When to use API Gateway vs. Lambda Function URLs

Yan Cui

I help clients go faster for less using serverless technologies.

“Lambdalith” is a monolithic approach to building serverless applications where a single Lambda function serves an entire API, instead of one function per endpoint.

It’s an increasingly popular approach.

It provides portability between Lambda functions and container applications. You can lift and shift an existing application into Lambda without rewriting it. You can use web frameworks you are already familiar with, and lean on the existing ecosystems of tools, ORMs and middleware. It also makes testing easier, because you can apply familiar testing methodologies.

Tools like the AWS Lambda Web Adapter [1] have made this approach more accessible. In addition, Lambda Function URLs [2] also work well with this pattern.

Which brings up a good question.

“In 2024, if you want to build a REST API using serverless technologies. Should you use Lambda Function URLs or API Gateway?”

Here are some trade-offs you should consider when making this decision.

Function URL pros

  1. It works naturally with Lambdaliths.
  2. No latency overhead from API Gateway.
  3. No API Gateway-related costs.
  4. It supports response streaming [3]. This is useful for returning large payloads in the HTTP response.
  5. There are fewer things to configure.
  6. Your API can run for up to 15 mins.

Function URL cons

  1. You have to use Lambdaliths and deal with all the shortcomings that come with that.
  2. No per-endpoint metrics. It’s possible to make up for this by implementing custom metrics with embedded metric format (EMF) [4].
  3. No direct integration with WAF. Although this is possible through CloudFront, the original function URL would still be unprotected.
  4. It only supports AWS_IAM auth.
  5. You cannot configure different auth methods per endpoint.

Where Function URL makes sense

If you want to (i.e. not forced into it by the choice to use Function URL) build a Lambdalith and you don’t need any of the additional features that API Gateway offers. Then Function URLs make sense – it’s cheaper, faster and has fewer moving parts.

Similarly, if you need to return a large payload (> 10MB) or to run for more than 29s, then Function URL can also make sense. That is if you can’t refactor the client-server interaction.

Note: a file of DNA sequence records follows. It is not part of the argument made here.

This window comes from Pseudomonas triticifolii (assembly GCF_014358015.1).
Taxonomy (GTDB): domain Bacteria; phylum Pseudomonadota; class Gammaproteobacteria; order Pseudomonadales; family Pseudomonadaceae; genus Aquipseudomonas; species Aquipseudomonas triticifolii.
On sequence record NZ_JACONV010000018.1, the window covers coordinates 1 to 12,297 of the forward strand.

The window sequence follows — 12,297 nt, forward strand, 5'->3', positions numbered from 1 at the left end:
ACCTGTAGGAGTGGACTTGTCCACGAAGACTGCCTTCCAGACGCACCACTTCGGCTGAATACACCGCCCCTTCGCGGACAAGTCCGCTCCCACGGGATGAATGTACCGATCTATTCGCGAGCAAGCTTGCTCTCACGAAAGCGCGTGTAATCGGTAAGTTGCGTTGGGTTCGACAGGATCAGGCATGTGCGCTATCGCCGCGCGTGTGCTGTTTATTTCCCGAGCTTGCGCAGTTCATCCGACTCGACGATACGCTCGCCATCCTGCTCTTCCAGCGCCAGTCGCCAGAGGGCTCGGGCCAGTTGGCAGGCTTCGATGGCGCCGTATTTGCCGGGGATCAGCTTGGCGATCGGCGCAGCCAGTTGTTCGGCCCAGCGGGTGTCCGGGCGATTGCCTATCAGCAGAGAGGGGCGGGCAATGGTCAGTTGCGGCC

Given the limited support for authentication & authorization, it’s not suitable for user-facing APIs. These APIs often require a Cognito authorizer or a custom Lambda authorizer.

This leaves function URLs as best suited for public APIs or internal APIs inside a microservices architecture.

By “internal API”, I refer to APIs that are used by other services but not by the frontend application directly. These APIs usually require AWS_IAM auth because the caller is another AWS resource – a Lambda function, an EC2 instance, an ECS task, etc.

API Gateway pros

  1. It’s more flexible. It works with both Lambdaliths and the one function per endpoint approach.
  2. It has direct integration with most AWS services. So in many cases, you don’t even need a Lambda function. If you’re curious about when and why you should consider this, check out this video [5] where I explain the rationale behind service proxies.
  3. It can proxy requests to any HTTP APIs. This is very useful for integrating with 3rd party APIs.
  4. It offers lots more features, including (but limited to) the following:
    • cognito authorizer
    • usage plans (great for SAAS applications that offer tiered pricing)
    • built-in request validation with request models
    • detailed per-endpoint metrics
    • mock endpoints (useful for endpoints that return static data)
    • request and response transformation (also useful for integrating with 3rd party APIs)
    • WebSockets support
    • and lots more…

API Gateway cons

  1. Additional latency overhead.
  2. Additional cost.
  3. No response streaming.
  4. 29s integration limit.
  5. 10MB response limit.

When API Gateway makes sense

Given the vast array of features that API Gateway offers, it makes sense in most cases if you’re OK with the additional cost that comes with the convenience.

The 29s and 10MB response limits can be problematic in some cases.

But they can be mitigated with patterns such as Decoupled Invocations [6] and S3 presigned URLs [7]. However, these workarounds require you to refactor the client-server interaction, so they are not always viable.


Because of its flexibility, I prefer API Gateway over Function URLs or ALBs. But Function URL is a useful tool, especially when cost and performance are your primary concerns.

It’s also an important lift-and-shift option for people migrating from an existing EC2 or container-based application. It lets them enjoy the benefits of Lambda without rewriting their application.

Finally, as Ben eloquently puts it, this tradeoff represents a deeper choice we often face.

What’s easier at author time might mean more ownership at runtime. For example, we don’t get per-endpoint metrics from function URLs so we have to bring that capability to the table ourselves and be responsible for them.

Something for you to think about ;-)


[1] AWS Lambda Web Adapter

[2] AWS Lambda: function URL is live!

[3] Introducing AWS Lambda response streaming

[4] Embedded metric format specification

[5] API Gateway: Why you should use Service Proxies

[6] How to use the Decoupled Invocation pattern with AWS Lambda and serverless

[7] Hit the 6MB Lambda payload limit? Here’s what you can do

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